Everybody makes mistakes in the workplace and sometimes this can lead to sensitive information being put at risk. Philip Bridge discusses how to mitigate against these risks.
The complexity in today’s virtual IT environments, combined with the amount of data that streams through them, requires diligent IT administration.
Unfortunately, humans are not infallible. Teams are one accidental deletion or failed backup away from losing access to – or losing entirely – sensitive information.
The results of human error are wide and varied. It can lead to intellectual property falling into the wrong hands, put the organisation at increased security risks or result in crippling regulatory fines. It is, therefore, imperative that you invest in robust risk management policies.
A change in perception
The Information Commissioner’s Office (ICO) has been keen to change the perception that a data breach can only occur through the actions of someone outside the organisation. Instead, it defines a breach as “any event that results in the accidental or unlawful destruction, loss, alteration, unauthorised disclosure of, or access to, personal data.”
Accidents are more prevalent than many think. One survey found that the accidental deletion of information was the leading cause of data loss, driving 41% of cases – far above malicious hacking. Even if there is an attacker from outside the organisation behind a breach, human errors that have resulted in failed data backups could mean the company is without vital event log information that would articulate where the attack originated.
The failure to document and execute established IT, retention and backup procedures is something that we see time and time again.
It could be because a test server moves into production, but no one has informed IT that the data is not being backed up. Inaccurate documentation that leads to IT administrators decommissioning a Storage Area Network (SAN) that is still in production is also common cause. The result is the same: data loss and employee embarrassment.
The amount of time the delete key is mistakenly pressed is astonishing. It is important that organisations do their due diligence and ensure the data they delete is truly no longer of value.
Data loss is also often caused by a failure to keep software up-to-date and install patches as and when they become available.
Days are busy and resources are stretched. However, failing to update security patches can result in them being left open to evolving security breaches. Data loss is also often caused by the simple failure to backup effectively. In a survey, we found that whilst three-in-five (60%) businesses had a backup in place at the time of loss, it was not working properly as thought. Unfortunately, the failure to establish and follow backup procedures, or test and verify backup integrity is a guaranteed recipe for data loss.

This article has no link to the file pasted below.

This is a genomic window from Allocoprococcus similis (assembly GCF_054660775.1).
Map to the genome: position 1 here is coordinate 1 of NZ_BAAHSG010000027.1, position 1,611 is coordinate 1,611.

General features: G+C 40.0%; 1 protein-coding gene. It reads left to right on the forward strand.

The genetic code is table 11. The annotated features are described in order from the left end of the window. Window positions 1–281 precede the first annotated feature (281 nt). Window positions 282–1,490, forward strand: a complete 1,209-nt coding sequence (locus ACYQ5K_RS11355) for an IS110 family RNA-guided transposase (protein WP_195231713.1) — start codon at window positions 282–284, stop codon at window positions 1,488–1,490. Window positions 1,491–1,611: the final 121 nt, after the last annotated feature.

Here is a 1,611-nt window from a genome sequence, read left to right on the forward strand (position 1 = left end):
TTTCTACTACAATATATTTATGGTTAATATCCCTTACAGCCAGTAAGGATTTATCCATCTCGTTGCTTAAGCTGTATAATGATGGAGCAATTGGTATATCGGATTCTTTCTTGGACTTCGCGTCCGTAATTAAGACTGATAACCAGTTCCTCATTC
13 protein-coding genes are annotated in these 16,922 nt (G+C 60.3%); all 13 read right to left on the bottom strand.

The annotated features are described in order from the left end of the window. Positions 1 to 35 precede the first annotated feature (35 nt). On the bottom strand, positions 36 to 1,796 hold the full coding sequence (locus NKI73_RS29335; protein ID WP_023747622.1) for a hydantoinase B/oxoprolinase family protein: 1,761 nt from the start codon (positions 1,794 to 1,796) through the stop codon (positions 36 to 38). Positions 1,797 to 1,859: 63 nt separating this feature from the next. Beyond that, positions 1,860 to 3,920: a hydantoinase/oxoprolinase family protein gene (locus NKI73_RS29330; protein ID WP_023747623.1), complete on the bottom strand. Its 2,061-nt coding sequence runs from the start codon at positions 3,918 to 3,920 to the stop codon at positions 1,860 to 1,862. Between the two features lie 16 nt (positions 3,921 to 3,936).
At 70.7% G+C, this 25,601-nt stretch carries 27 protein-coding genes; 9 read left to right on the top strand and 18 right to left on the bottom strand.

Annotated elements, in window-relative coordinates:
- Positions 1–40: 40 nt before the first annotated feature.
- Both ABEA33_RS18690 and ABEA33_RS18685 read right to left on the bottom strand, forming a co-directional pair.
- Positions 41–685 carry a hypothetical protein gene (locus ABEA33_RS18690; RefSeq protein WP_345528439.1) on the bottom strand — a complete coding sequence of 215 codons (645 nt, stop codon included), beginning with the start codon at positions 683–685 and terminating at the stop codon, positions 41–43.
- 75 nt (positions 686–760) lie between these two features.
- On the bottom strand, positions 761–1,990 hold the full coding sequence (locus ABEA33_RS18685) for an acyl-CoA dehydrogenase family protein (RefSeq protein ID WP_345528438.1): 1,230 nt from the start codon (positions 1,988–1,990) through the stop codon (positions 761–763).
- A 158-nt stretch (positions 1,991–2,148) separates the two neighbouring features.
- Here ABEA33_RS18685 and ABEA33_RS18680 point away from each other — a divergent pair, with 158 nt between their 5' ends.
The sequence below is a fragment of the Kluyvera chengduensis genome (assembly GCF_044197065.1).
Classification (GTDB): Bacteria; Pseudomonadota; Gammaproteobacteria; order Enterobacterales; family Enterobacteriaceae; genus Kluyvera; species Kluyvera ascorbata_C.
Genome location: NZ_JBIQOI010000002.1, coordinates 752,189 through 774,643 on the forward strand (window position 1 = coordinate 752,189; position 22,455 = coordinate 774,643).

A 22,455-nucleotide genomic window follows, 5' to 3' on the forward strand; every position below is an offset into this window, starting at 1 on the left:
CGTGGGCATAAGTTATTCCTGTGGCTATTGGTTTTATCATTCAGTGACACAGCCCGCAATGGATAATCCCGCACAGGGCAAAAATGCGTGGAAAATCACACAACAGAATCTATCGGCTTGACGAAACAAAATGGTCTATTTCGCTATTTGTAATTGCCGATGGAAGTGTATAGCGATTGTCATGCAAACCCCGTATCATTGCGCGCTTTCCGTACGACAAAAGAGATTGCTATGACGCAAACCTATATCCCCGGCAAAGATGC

Similarly, the failure to test IT security policies effectively. Even the smallest failure can lead to devastating results, including critical data loss and huge expense. It is important to restrict IT administrator passwords only to required users and change them when an IT administrator leaves the company. Don’t take chances. Some of the worst data loss cases we see result from a disgruntled employee with a live password intentionally deleting large amounts of critical company data.
What should IT departments do when the unfortunate happens to ensure the best chance of an effective resolution? Firstly, it is important to avoid panicking and rushing into action. It is important if data loss happens that companies don’t restore data to the source volume from backup, because this is where the data loss occurred in the first place. They should also not create new data on the source volume, as it could be corrupted or damaged.
Next, be confident in the skills and knowledge you have on your team. IT staff must educate the C-suite to avoid them making decisions that could do more harm than good. When specifically faced with a possible data loss event, the volume should quickly be taken offline. Data will be overwritten at a rapid pace; the volume should not be formatted to resolve corruption.
Have a plan. Staff should follow established processes and ensure data centre documentation is complete and frequently revisited to ensure it is up to date. IT staff should not run volume utilities or update firmware during a data loss event.
Finally, know your environment and the data within it. IT staff must understand what their storage environment can handle and how quickly it can recover. Knowing what data is critical or irreplaceable, whether it can be re-entered or replaced, and the costs for getting that data up and running to a point of satisfaction are important.
Staff must weigh up the costs and risks when determining what is most urgent – getting their systems up and running quickly or protecting the data that is there.
How to separate success from failure
Managing today’s IT environments requires diligent IT administration and effective data management policies. Humans are not infallible.
In many ways, it is what makes us human. It is time to acknowledge that an accidental deletion or failed backup can happen at any time. Rather, it is how you deal with it that will separate success from failure.
Philip Bridge, President, Ontrack